Liquidation is the process whereby the assets of a corporation are realised in an orderly manner and the proceeds distributed among creditors of the company in satisfaction of their claims against the company. Any surplus funds are returned to members.
The Court may order that a company be wound up in insolvency or on certain other grounds.
A winding up in insolvency is generally sought by a creditor following failure by the company to comply with a statutory demand for repayment of debt. Historically, the failure to pay a debt has been the most common ground for application to the Court for a winding up order, although other classes of person also have standing to apply for a winding up in insolvency.
An applicant for a winding up order is required to obtain the consent of a liquidator prior to the hearing of the application. In the absence of any conflict of interest and subject to any submissions by the parties, the Court will usually appoint the applicant’s nominee to be liquidator should a winding up order be made.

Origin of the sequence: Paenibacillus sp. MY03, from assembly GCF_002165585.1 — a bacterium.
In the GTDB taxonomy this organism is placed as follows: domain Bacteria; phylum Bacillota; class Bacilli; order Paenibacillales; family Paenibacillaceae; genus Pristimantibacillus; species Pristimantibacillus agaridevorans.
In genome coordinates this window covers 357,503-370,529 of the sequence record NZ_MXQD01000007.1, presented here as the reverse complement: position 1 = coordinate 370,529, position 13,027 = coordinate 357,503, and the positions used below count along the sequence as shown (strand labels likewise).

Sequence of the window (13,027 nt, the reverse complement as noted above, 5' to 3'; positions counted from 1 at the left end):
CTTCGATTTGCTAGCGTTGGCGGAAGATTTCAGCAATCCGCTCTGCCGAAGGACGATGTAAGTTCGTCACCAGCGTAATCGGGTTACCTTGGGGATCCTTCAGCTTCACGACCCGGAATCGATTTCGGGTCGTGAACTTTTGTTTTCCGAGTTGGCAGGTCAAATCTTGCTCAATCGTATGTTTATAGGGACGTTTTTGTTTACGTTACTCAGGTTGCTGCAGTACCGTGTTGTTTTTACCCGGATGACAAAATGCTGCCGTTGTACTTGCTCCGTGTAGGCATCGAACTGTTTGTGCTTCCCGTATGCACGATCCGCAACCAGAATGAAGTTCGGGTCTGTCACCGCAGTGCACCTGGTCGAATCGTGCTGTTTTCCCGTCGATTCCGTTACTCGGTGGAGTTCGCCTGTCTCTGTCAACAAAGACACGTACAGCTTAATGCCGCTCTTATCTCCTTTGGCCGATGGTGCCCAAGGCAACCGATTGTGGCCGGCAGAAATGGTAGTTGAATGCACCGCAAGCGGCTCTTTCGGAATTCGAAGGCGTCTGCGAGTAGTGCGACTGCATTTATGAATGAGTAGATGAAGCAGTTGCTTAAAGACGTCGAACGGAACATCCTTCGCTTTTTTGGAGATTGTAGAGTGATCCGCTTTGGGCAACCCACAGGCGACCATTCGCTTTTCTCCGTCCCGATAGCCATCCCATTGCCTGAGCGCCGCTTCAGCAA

The liquidator’s powers are codified in the Corporations Act 2001. The liquidator is charged with the realisation or disposition of the assets of the company for the benefit of creditors generally. The liquidator owes no special duty to the creditor or party who made the winding up application.
The liquidator is required to investigate the affairs of the company to determine whether the company or its officers had committed any fraud, negligence, misfeasance, breach of duty or trust or any other breach or offence in relation to the management of the company. If so, the liquidator is required to report to the Australian Securities and Investments Commission.
The liquidator’s investigation may also disclose certain actions which may be available to the liquidator – such as recovery of insolvent transactions or potential litigation e.g. for negligence and/or breach of duties by directors and officers.
On finalisation of the liquidation, and distribution of all funds, the company will be deregistered and cease to exist.
A liquidator (or provisional liquidator) can also be appointed by the Court in solvent scenarios, for instance, there is an irreconcilable dispute between shareholders on inter alia “just and equitable grounds”.
Our principals have years of experience acting as court appointed liquidators and are best placed to advise you if you have received a winding up summons.
Determining insolvency can be complicated, use our self-evaluation questionnaire to determine whether you are experiencing signs of insolvency.
For more information on the court liquidation process, please contact us to arrange an immediate initial interview without obligation.